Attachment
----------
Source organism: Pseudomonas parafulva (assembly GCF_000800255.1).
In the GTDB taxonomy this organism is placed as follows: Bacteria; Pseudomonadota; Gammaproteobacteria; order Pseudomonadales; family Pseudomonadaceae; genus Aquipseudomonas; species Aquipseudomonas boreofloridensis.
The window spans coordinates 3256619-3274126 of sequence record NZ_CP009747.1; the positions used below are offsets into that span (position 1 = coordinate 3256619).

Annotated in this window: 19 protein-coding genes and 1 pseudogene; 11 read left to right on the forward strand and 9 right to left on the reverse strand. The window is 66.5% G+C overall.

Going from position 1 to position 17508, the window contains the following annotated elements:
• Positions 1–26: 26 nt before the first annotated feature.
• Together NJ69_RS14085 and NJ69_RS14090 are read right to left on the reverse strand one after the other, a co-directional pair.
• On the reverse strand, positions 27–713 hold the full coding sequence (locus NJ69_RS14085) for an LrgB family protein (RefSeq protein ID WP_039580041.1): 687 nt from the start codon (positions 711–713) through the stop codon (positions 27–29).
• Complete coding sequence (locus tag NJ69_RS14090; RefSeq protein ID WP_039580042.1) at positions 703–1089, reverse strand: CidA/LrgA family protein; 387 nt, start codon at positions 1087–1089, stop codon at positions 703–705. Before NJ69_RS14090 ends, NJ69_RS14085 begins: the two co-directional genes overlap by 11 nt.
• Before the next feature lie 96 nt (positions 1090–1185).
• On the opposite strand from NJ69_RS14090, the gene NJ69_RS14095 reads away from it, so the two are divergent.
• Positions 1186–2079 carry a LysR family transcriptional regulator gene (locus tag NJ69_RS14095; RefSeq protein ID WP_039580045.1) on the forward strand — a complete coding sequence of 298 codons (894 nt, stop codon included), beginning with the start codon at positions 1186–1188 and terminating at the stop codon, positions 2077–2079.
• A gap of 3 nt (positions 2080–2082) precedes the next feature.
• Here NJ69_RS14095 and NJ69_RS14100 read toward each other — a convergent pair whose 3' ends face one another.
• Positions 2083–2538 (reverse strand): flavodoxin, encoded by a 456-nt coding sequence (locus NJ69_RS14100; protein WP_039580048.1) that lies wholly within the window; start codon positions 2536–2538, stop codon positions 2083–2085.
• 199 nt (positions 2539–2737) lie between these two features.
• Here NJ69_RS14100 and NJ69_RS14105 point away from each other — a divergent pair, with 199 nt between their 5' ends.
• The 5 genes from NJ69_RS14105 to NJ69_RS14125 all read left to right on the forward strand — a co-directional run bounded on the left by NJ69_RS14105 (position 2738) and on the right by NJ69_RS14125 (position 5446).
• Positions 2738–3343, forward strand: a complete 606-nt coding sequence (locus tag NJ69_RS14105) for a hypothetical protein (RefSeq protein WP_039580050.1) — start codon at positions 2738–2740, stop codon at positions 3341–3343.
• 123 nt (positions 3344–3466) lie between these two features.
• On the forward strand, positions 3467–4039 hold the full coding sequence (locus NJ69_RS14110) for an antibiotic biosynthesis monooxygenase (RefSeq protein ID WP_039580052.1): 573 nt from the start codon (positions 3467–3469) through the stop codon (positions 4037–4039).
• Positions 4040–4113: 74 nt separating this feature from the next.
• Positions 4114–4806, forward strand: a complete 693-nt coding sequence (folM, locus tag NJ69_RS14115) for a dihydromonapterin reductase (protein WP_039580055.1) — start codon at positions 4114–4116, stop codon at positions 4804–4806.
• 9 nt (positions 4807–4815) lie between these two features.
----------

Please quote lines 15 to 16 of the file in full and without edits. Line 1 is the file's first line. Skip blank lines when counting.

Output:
• Positions 2083–2538 (reverse strand): flavodoxin, encoded by a 456-nt coding sequence (locus NJ69_RS14100; protein WP_039580048.1) that lies wholly within the window; start codon positions 2536–2538, stop codon positions 2083–2085.
• 199 nt (positions 2539–2737) lie between these two features.